Five people were dead Sunday after a man and a woman ambushed two police officers at a Las Vegas pizzeria and then stormed a nearby Wal-Mart, where police said they killed themselves after a gun battle with officers.
An unidentified woman, described as a Wal-Mart customer, was also found dead inside the store just inside the door.
No motive for the tag-team attack is known, police said, although witnesses said at least one of the suspects shouted remarks about the arrival of a “revolution” and alluded to some kind of war. – LA Times
The shooters walked into CiCi’s Pizza and gunned down Officers Alyn Beck, 41, and Igor Soldo, 31, Las Vegas police officials said. One of the officers was able to fire back before he died, but it’s unclear if he hit the suspects, Sheriff Doug Gillespie of the Las Vegas Metro Police Department said at a news conference Sunday afternoon. - Yahoo News.
Following the most recent shooting I went to Google Street view to get an idea of what the location and what shops were in the area of the shooting. What jumped out at me was the sign on the street, “Gun Shop” It referred to On Target Guns which is right across the parking lot. Next to it is a State Farm Insurance office and a U-Swirl Frozen Yogurt shop.
Across the street from Cici’s Pizza is the Wal-Mart, where the bystander was shot and where the two suspects shot and killed themselves.
I have no idea if On Target Guns was open on Sunday. I wrote the owner today to see if he had any comment. Monday I’ll call the State Farm office and U-Swirl Frozen Yogurt to see if they have any comments about insurance for gun owners, open carry in retail stories and if they know any of the people involved.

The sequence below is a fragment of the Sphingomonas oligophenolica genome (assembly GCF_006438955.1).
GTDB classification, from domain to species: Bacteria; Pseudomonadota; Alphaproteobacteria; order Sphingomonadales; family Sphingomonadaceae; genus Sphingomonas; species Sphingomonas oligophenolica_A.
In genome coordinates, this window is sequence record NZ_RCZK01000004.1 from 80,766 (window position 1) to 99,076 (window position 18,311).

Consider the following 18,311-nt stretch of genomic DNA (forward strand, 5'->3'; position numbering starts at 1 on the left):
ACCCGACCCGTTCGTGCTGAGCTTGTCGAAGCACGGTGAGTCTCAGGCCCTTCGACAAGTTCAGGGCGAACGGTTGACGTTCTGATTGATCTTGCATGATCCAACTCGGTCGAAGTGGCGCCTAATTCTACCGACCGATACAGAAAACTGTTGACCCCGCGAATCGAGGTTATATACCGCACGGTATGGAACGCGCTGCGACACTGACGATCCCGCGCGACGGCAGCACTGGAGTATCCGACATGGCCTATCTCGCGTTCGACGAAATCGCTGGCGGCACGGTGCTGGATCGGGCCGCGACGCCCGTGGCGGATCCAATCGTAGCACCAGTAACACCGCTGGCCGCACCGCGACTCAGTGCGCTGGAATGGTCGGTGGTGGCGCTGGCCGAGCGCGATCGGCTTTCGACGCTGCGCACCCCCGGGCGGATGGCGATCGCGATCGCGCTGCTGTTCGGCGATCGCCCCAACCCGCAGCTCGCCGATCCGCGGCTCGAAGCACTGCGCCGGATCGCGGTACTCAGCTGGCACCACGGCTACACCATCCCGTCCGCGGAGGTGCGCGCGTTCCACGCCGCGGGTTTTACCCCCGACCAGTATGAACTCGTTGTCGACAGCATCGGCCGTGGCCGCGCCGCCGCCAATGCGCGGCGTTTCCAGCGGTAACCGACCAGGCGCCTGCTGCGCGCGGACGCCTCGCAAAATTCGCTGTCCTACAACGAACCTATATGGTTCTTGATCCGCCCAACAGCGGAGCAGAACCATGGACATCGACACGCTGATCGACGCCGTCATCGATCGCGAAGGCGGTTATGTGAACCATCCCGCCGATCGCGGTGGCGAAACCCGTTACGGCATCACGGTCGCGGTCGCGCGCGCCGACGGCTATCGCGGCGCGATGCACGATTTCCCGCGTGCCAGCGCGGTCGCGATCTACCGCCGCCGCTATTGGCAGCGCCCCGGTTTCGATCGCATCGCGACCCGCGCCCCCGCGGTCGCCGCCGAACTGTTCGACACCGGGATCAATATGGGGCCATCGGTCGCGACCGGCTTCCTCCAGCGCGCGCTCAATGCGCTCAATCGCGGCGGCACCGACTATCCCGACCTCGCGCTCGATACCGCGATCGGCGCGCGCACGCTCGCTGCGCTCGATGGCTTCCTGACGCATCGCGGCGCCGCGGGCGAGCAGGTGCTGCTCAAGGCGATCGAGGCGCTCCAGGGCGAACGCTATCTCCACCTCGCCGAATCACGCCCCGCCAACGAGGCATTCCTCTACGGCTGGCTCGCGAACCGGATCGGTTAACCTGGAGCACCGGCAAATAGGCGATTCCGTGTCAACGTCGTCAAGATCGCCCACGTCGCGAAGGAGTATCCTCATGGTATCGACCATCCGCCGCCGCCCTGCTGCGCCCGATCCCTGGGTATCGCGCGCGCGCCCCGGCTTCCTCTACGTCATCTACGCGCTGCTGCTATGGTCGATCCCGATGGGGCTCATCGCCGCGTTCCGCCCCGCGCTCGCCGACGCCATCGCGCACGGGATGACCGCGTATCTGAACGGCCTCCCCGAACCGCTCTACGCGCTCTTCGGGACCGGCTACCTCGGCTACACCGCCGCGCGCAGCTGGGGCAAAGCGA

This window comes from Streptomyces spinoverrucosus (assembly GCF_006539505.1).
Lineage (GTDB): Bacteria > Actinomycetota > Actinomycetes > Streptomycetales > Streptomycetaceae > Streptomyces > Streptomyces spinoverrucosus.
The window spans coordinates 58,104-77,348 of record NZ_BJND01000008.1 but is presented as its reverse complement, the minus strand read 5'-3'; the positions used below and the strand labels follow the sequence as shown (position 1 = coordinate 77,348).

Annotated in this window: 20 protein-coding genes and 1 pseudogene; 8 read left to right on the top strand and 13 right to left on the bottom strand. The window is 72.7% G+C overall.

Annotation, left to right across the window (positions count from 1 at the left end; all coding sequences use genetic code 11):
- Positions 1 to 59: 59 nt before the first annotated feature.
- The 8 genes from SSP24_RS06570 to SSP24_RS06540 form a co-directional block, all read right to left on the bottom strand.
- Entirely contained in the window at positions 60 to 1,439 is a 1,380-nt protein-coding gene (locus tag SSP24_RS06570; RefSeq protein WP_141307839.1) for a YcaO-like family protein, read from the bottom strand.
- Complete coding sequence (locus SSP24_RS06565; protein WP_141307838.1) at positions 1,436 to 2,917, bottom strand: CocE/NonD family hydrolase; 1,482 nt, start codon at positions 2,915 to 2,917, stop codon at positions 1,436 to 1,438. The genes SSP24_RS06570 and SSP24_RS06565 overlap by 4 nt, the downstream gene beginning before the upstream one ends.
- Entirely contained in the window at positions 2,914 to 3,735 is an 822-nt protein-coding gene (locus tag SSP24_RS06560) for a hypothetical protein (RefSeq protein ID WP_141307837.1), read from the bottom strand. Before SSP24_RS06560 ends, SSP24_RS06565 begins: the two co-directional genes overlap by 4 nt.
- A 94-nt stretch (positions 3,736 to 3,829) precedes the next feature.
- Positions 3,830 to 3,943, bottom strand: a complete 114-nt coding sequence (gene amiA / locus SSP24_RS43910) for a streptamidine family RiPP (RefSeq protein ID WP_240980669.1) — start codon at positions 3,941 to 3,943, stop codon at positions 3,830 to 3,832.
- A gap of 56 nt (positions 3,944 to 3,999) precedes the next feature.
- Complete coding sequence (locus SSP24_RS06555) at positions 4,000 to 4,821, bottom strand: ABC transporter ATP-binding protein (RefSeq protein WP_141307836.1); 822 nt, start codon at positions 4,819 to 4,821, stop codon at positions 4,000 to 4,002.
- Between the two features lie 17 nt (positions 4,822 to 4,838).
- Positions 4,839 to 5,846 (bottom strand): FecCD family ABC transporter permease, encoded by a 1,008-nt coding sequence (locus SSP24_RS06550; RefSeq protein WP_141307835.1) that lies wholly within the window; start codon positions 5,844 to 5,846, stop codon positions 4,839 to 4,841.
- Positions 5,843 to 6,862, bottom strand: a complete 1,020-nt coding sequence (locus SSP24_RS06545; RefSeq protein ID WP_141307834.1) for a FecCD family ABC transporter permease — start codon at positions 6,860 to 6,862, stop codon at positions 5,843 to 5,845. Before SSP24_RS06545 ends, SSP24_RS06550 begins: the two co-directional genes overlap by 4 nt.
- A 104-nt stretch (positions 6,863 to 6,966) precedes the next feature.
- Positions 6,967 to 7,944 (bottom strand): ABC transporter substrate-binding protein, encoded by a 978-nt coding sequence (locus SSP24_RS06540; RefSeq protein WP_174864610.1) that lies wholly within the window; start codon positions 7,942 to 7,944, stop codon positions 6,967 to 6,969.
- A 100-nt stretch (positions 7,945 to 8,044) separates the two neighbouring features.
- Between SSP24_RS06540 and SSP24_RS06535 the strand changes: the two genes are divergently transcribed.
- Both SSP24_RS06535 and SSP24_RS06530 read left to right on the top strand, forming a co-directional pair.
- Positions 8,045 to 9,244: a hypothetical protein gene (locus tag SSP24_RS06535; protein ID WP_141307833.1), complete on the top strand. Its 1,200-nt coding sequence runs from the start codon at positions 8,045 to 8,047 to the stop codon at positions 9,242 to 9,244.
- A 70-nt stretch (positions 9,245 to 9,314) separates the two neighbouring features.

When I was working on the open carry issue in the Bay Area I went around to the shops where an open carry event was being planned. I asked them what their policy was on guns. I asked the customers at a yogurt shop where members of California Open Carry had discussed visiting. I found out a few things.
1) Not one of the clerks working in the stores knew their policies.
2) The managers and owners didn’t know the law, and either didn’t have a policy or didn’t know it.
3) The retail workers would not know what to do if a person carrying a gun came into the store.
4) The national HQ of the stories didn’t always have a policy.
If the shops didn’t have policy I gave them a copy of both Peet’s and California Pizza Kitchen’s policy and informed them of their rights as property owners. If the national HQ had a policy I informed them that the local shop managers did not know it and the retail workers weren’t aware of it. I suggested that they inform them of their rights. (This was a few years ago and I spoke to both Target and Chili’s national HQs)
Finally, I alerted everyone I spoke to of the date and time of the planned Open Carry event so that they would make sure to be prepared. Maybe I should not have told the people at the stores about the event. Some people might call the police in a panic. But I felt that it would be best if the stores knew in advance so nobody would over react. When there is misunderstanding and tension with guns people can get hurt. I wanted owners and workes to be ‘armed with knowledge, prepared with policy.
In my experience the open carry people were very well informed of their 2nd Amendment rights, but they were not going to remind the store owners of their property rights, nor could they alert all bystanders of the event in advance.
My primary goal was to show the shop owners that I was a calm, rational person explaining the situation. They could feel free to agree or disagree with me, without the intimidation factor of a perfectly legal gun in a holster, on strapped around my neck.
Open carry people want to “normalize” guns in the community so that people won’t react and run away. But is that really the instinct we want people to have?